The Acre kayak was my first try at making a skin on frame kayak! I wanted a light weight design that could hold enough for an overnight camping trip.

The Acre is a heavily modified version of a design found in "Fuselage Frame Boats - A Guide to Building Skin Kayaks and Canoes" by Jeff Horton. pretty non-conventional with an overlapping skin design for a cleaner look. The build was pretty painless although the frame was hand cut then cleaned up with a hand router which was pretty rough. Think I will go CNC next time for sure!

Original design was done in CAD. Each of the frame elements was pulled out and put in a drawing package so I could print cutting templates out 1:1. Fortunately most of the parts fit on my 17" x 11" printer pretty well.
All the ribs are cut out of marine grade plywood and the stringers are fir.

Fast forward a through a bunch of hand work cutting out the ribs...
I built the strong-back that the lower stringer would slot into and hold the ribs in place during the build.

Gunwale and stringers are bungied in place.

The upper stringers were steamed and bent around the cockpit for a more rigid hull. Also looks nice.

Stringers are all lashed in place on the top so the frame is flipped on the strong-back and the bottom gets worked on.

There is no glue or standard hardware fixtures used on connecting the ribs to the stringers. The contacting surface area is so small that any connection like that would just snap when the hull flexed.
Instead everything is tied together using synthetic sinew. The amount of tension you can get on the lines is pretty crazy and you can see it biting into the birch and plywood.

The frame is completed and the adjustable footrests are in place.

More complex lashing passes near the bow.

Lot going on with everything coming together at the stern. You can also see that the frame has been covered in tongue oil at this point.

The combing was split down the center to better follow the contour of the deck. You can see the all the through holes running along it for the fabric to be tied through later.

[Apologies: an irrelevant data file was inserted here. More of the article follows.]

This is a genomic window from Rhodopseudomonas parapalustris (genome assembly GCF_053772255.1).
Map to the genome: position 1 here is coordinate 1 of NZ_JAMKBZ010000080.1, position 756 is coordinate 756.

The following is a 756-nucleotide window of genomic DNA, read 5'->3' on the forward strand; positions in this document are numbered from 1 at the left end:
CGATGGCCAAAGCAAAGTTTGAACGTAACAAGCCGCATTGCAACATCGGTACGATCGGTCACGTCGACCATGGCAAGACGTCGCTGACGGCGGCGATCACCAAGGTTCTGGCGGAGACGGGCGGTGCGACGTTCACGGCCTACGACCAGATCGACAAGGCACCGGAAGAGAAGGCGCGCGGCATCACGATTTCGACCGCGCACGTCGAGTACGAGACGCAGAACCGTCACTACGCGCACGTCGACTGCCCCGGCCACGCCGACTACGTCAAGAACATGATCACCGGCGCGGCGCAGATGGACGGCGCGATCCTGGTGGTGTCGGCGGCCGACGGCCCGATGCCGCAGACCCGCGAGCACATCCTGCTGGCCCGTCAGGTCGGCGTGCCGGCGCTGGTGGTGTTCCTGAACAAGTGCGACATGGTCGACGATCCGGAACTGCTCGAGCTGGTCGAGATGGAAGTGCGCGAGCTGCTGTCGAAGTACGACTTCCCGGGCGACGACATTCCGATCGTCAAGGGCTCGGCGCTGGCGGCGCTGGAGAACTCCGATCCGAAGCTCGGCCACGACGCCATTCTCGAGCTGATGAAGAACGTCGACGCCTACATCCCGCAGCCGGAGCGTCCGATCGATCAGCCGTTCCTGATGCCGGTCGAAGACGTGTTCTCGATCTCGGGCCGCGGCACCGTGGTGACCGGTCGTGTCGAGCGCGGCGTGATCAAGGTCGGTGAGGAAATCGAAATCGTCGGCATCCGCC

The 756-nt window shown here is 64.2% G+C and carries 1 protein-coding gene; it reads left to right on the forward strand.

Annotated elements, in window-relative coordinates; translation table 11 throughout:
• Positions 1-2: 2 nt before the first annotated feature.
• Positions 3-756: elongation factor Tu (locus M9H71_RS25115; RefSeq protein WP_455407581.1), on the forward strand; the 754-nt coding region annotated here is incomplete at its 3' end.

8oz polyester is draped over the top of the frame for the top deck.

End result of the top deck. The polyester has been stapled down to the underside of the gunwale and lashed around the lower combing.

The polyester top deck has been heat shrunk with a heat gun at this point. The fabric is super forgiving and takes up a lot of slack once you get some heat on it.

The polyester takes oil based paint great! I 1:1 turpentine mixed in with it to get watercolor like saturation on the top.

Polyurethane sealant (usually used for concrete floors) has been applied to the deck fabric to get it water tight.
Fiberglass rods and heat bent ABS plastic rod front/rears are connected with stainless steal tube to create a top hoop. This will be the attachment point for the deck webbing and shock cord.

The lower hull is draped and sewn around the top fiberglass hoop. This will all come under tension when it is heat shrunk.

Continuing working down the rails and sewing the stern.

Multiple running stitches are done to clean up the hull fabric and secure the webbing around the frame.

Final running stitch going down the starboard side. This one pierces through the top deck fabric to the interior to lock down the hull fabric through the deck.
It was so painful getting the upholstery needle around through the sealed top. Had to use a mixing stick to force the needle though the deck instead of my thumb!

Sewing in the bow.

All the sewing is finally done with the excess in the bow and stern lashed down.

Finally screwed down the upper combing to the lower combing.

You can see how much slack is taken up in the heating of the polyester. The left side is how it naturally sat and the right is after it was hit with the heat gun.

Interior looks good too!

Combing attached, only thing left to do is seal the bottom!

Combing attached, only thing left to do is seal the bottom!

Bottom has been sealed. I taped off the sides and added the painting detail along the rails to clean everything up.

View from the completed interior.

Bow side bungie and webbing detail.